EXAMPLE 18 A hot melt coating composition was made from 35 parts parafiin wax, 5 parts microcrystalline wax, parts Elvax 260 and 50 parts of the terpene-urethane resin of Example 1.
EXAMPLE 19 A hot melt coating was made from 40 parts of paraffin wax, 10 parts microcrystalline wax, 30 parts of Elvax 260 and 20 parts of the terpene-urethane resin of Example 1.
1. A hot melt adhesive composition comprising 40 to 95% of a member of the group consisting of paraffin wax and microcrystalline wax, 5 to 50% of the reaction product of an organic polyisocyanate and terpene alcohol in an equivalent ratio of from 10:1 to 1:5 and 5 to 35% of an ethylene-vinyl acetate copolymer containing 10 to 60% vinyl acetate.
2. A composition according to claim 1 wherein the terpene alcohol is a monocyclic terpene alcohol.
3. A composition according to claim 1 wherein the terpene alcohol is a bicyclic terpene alcohol.
4. A composition according to claim 1 wherein the terpene alcohol is a tricyclic diterpene alcohol.
5. A composition according to claim 4 wherein the terpene alcohol is selected from the group consisting of abietyl alcohol, dihydroabietyl alcohol, tetrahydroabietyl alcohol, and dehydroabietyl alcohol.
6. A composition according to claim 1 including both paraflin wax and microcrystalline wax.
7. A composition according to claim 6 wherein the terpene alcohol is selected from the group consisting of abietyl alcohol, dihydroabietyl alcohol, tetrahydroabietyl alcohol and dehydroabietyl alcohol.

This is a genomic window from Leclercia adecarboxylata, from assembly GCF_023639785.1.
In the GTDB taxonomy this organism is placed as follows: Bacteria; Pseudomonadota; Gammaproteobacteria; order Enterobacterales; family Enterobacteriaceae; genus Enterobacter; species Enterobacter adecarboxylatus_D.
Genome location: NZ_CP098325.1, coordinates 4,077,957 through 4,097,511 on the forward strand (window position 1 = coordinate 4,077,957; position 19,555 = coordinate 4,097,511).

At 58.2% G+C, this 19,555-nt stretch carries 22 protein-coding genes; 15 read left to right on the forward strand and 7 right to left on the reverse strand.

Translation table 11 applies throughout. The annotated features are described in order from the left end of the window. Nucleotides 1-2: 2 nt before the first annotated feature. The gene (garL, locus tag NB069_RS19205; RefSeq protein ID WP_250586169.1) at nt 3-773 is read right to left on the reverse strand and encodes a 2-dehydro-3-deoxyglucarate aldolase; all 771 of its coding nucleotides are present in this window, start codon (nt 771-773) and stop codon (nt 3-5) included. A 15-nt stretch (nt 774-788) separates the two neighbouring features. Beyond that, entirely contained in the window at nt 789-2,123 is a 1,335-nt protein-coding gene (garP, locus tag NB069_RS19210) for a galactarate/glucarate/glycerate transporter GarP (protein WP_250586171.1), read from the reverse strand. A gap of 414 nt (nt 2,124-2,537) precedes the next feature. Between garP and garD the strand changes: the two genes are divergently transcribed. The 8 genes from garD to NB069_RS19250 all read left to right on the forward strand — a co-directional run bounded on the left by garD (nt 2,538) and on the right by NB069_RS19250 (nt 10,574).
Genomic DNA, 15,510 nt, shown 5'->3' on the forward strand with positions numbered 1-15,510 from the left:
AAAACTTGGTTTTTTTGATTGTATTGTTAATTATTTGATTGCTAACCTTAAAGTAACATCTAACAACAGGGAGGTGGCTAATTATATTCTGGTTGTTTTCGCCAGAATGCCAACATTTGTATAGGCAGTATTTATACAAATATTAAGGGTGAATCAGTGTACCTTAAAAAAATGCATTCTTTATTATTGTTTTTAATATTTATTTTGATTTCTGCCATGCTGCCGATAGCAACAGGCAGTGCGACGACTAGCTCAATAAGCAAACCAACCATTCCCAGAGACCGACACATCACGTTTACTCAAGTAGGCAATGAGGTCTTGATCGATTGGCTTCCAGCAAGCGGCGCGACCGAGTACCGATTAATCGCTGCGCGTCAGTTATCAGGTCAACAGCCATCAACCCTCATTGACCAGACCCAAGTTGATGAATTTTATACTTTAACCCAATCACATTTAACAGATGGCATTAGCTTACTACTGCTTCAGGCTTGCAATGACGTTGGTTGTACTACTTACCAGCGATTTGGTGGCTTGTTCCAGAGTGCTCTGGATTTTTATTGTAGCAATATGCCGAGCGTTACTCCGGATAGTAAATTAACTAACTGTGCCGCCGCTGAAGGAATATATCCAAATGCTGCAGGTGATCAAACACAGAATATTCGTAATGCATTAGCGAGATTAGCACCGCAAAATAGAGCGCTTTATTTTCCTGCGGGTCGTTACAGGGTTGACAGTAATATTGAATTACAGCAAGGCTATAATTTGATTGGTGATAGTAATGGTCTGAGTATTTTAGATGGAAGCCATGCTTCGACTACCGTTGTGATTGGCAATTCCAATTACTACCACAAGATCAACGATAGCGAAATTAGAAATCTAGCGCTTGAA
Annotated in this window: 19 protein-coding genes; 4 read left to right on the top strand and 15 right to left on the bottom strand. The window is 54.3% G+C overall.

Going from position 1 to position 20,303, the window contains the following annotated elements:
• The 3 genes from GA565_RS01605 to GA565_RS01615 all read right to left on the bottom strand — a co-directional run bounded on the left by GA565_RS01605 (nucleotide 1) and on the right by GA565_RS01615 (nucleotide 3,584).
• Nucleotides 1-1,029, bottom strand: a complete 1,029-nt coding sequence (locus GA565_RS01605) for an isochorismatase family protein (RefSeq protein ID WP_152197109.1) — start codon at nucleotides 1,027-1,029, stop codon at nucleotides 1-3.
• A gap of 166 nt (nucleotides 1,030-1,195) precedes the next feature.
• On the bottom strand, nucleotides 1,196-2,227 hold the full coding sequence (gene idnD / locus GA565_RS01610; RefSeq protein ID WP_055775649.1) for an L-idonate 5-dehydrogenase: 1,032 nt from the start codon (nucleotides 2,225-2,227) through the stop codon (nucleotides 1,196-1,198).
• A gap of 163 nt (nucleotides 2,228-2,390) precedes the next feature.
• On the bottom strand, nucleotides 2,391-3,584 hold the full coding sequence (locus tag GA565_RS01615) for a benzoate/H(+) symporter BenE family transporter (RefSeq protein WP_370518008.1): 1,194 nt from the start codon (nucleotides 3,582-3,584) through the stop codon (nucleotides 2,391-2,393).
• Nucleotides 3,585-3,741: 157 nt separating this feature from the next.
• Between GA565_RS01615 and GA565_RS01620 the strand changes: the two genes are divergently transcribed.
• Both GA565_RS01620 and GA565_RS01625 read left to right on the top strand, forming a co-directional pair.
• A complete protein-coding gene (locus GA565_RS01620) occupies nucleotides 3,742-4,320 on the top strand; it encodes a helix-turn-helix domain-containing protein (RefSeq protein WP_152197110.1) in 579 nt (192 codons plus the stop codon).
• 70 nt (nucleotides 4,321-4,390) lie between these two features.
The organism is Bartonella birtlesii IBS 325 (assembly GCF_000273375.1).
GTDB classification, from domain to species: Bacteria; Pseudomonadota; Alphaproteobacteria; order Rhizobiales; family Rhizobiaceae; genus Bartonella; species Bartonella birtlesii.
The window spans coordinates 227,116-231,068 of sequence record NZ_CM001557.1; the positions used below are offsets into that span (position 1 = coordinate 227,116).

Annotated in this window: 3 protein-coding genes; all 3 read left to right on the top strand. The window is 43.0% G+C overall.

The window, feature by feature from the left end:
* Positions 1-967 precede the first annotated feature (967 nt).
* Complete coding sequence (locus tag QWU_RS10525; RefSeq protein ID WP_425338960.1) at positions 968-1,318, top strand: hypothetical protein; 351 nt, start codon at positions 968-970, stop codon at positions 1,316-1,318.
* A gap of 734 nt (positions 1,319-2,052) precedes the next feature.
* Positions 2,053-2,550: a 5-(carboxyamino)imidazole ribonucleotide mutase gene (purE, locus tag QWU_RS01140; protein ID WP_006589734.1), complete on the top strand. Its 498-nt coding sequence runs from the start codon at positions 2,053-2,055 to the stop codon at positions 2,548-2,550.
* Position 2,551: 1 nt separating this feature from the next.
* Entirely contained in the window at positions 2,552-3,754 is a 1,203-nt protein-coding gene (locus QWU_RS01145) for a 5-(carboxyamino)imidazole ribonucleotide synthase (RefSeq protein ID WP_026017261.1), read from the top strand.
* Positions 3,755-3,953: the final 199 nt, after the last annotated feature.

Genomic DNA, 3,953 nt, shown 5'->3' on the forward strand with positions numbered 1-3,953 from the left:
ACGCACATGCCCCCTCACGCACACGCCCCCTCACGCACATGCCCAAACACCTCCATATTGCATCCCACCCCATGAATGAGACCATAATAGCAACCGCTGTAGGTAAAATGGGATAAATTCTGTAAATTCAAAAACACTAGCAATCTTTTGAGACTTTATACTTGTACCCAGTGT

8. A composition according to claim 7 wherein the organic polyisocyanate is an aromatic polyisocyanate.
9. A composition according to claim 8 wherein the aromatic polyisocyanate is toluene diisocyanate.
10. A composition according to claim 1 wherein the terpene alcohol is replaced in part by a polyhydric alco-- hol.
11. A composition according to claim 10 wherein the polyhydric alcohol contains up to 90% of the total alcohol groups and the terpene alcohol contains at least 10% of the total alcohol groups.
12. A composition according to claim 11 wherein the terpene alcohol is selected from the group consisting of abietyl alcohol, dihydroabietyl alcohol, tetrahydroabietyl alcohol, and dehydroabietyl alcohol.
13. A composition according to claim 1 wherein the total number of alcohol groups available equals the number of isocyanate groups.
14. Paper adhered together by the composition of claim 1.
15. Paper coated with the composition of claim 1.
16. A composition according to claim 1 wherein the polyisocyanate and terpene alcohol reaction product is 10 to 45% of the composition, the wax is 45 to 70% of the composition and the thylene-vinyl acetate copolymer is 5 to 35 of the composition.
17. A composition according to claim 1 wherein the ethylene-vinyl acetate copolymer has between 17 and 42% vinyl acetate.
References Cited UNITED STATES PATENTS 2,867,644 1/ 1959 -Leclercq et al. 26024 2,926,148 2/1960 Leclercq et al. 26024 3,171,825 3/ 1965 Mark 26028 3,236,816 2/ 1966 Caldwell et a1 2 -77.5
DONALD E. CZAJA, Primary Examiner WILLIAM E. PARKER, Assistant Examiner US. Cl. X.R.